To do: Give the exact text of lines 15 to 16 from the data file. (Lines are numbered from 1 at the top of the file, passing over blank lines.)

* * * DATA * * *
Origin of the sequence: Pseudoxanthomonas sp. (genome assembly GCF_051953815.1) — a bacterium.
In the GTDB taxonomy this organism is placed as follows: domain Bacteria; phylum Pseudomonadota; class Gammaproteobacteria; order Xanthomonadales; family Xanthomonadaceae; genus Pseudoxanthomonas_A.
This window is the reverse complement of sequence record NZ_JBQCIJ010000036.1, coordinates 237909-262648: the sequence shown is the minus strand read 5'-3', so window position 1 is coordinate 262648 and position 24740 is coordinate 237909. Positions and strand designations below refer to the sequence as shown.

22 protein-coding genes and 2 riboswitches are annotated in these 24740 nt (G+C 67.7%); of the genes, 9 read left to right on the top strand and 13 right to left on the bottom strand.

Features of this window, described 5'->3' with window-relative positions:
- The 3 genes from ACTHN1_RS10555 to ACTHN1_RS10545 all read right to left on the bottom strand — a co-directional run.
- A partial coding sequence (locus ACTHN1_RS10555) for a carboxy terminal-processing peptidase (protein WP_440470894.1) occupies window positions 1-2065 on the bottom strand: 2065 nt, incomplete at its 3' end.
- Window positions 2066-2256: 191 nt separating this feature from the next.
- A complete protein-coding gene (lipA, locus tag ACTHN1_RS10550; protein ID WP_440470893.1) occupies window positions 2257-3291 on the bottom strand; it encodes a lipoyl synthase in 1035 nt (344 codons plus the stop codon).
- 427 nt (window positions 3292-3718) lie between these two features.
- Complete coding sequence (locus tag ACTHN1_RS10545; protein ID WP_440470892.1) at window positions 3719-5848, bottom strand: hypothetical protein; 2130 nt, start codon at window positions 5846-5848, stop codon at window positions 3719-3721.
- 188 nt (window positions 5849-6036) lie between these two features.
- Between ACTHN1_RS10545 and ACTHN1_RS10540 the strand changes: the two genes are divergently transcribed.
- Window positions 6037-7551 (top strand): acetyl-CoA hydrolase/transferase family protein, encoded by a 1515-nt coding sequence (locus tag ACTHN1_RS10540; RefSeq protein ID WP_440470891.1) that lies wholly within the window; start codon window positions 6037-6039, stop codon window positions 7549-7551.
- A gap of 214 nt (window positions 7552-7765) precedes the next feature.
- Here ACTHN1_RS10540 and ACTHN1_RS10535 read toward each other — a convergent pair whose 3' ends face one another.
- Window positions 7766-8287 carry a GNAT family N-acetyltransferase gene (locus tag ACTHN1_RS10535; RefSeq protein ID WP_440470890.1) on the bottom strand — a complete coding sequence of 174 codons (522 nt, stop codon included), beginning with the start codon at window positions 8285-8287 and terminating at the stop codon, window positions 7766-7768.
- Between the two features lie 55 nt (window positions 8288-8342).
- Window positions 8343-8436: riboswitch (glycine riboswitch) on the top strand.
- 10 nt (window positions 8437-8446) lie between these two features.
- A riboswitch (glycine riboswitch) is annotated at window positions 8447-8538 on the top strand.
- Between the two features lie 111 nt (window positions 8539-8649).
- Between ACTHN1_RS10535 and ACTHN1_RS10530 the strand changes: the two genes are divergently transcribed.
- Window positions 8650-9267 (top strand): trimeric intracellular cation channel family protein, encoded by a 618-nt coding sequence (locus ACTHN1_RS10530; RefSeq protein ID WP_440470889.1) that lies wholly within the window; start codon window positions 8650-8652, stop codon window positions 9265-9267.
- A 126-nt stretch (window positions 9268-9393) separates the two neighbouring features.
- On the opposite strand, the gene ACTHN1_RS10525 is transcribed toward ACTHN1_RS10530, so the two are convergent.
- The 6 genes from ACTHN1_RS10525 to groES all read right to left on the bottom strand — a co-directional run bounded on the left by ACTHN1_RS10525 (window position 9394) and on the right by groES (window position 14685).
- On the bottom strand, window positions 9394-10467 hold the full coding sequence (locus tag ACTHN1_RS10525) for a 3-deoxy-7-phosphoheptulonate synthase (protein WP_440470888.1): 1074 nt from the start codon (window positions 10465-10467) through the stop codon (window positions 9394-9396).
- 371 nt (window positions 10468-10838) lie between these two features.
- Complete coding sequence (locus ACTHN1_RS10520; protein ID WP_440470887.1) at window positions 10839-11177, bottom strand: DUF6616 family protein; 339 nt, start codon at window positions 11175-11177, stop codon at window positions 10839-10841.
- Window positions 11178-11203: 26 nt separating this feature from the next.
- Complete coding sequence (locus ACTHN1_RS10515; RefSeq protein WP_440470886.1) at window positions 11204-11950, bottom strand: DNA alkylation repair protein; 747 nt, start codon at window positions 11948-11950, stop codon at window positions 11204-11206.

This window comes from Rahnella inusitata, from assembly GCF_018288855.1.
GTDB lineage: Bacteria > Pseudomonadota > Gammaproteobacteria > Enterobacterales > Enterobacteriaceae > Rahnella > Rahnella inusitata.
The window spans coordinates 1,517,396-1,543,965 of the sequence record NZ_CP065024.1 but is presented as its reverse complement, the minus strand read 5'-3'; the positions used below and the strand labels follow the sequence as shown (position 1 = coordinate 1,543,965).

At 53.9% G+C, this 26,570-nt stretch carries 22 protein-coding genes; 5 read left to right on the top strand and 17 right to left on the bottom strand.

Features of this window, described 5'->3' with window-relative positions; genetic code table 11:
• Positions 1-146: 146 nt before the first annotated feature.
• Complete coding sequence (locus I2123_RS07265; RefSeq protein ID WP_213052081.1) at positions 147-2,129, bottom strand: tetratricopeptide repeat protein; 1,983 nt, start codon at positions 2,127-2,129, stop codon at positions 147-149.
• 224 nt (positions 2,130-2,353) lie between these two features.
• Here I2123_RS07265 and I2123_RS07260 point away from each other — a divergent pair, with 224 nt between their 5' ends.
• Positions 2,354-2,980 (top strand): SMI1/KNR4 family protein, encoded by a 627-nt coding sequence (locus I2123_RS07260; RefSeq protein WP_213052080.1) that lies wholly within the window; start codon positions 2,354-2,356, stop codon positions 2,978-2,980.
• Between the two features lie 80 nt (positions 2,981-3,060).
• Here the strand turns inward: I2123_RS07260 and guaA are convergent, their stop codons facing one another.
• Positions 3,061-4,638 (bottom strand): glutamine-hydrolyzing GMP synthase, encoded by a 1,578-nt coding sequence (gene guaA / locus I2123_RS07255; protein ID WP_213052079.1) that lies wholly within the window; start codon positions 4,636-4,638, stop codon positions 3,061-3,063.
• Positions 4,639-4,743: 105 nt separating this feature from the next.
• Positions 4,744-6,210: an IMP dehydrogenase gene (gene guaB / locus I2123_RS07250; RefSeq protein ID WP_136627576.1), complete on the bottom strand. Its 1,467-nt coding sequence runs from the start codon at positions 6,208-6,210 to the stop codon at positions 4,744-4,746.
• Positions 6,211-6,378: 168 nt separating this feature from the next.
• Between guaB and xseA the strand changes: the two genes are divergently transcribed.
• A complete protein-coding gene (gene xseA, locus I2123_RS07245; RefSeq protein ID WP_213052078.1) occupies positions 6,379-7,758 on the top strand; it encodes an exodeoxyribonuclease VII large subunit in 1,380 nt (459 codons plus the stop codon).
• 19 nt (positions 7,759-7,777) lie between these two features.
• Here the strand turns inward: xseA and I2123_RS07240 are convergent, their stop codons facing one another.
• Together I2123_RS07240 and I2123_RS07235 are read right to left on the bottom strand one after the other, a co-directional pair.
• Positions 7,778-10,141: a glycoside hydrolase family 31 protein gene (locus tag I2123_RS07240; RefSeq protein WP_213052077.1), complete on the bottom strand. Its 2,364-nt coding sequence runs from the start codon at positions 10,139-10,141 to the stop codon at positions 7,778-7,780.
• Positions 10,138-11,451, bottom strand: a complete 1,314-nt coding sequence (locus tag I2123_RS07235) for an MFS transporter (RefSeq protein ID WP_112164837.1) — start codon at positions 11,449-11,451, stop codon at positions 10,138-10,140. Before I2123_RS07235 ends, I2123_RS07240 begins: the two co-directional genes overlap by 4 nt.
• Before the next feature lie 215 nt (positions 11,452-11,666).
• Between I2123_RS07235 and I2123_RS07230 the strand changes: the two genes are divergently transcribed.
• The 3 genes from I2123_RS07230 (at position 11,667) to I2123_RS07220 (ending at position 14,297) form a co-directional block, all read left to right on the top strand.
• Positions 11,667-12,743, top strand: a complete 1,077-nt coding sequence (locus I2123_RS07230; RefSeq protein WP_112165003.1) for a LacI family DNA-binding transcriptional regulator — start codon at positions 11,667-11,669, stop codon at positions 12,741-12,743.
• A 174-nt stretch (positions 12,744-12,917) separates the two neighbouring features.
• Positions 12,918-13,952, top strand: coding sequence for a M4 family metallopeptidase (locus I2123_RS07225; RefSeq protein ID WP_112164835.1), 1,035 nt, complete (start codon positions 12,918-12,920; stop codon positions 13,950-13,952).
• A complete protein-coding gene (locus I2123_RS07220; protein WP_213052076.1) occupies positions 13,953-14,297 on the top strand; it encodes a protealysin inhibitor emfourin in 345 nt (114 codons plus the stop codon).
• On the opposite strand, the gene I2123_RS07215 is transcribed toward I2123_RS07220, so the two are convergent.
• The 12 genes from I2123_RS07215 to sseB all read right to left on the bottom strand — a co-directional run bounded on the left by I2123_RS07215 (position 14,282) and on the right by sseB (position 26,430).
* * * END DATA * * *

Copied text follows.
- A gap of 214 nt (window positions 7552-7765) precedes the next feature.
- Here ACTHN1_RS10540 and ACTHN1_RS10535 read toward each other — a convergent pair whose 3' ends face one another.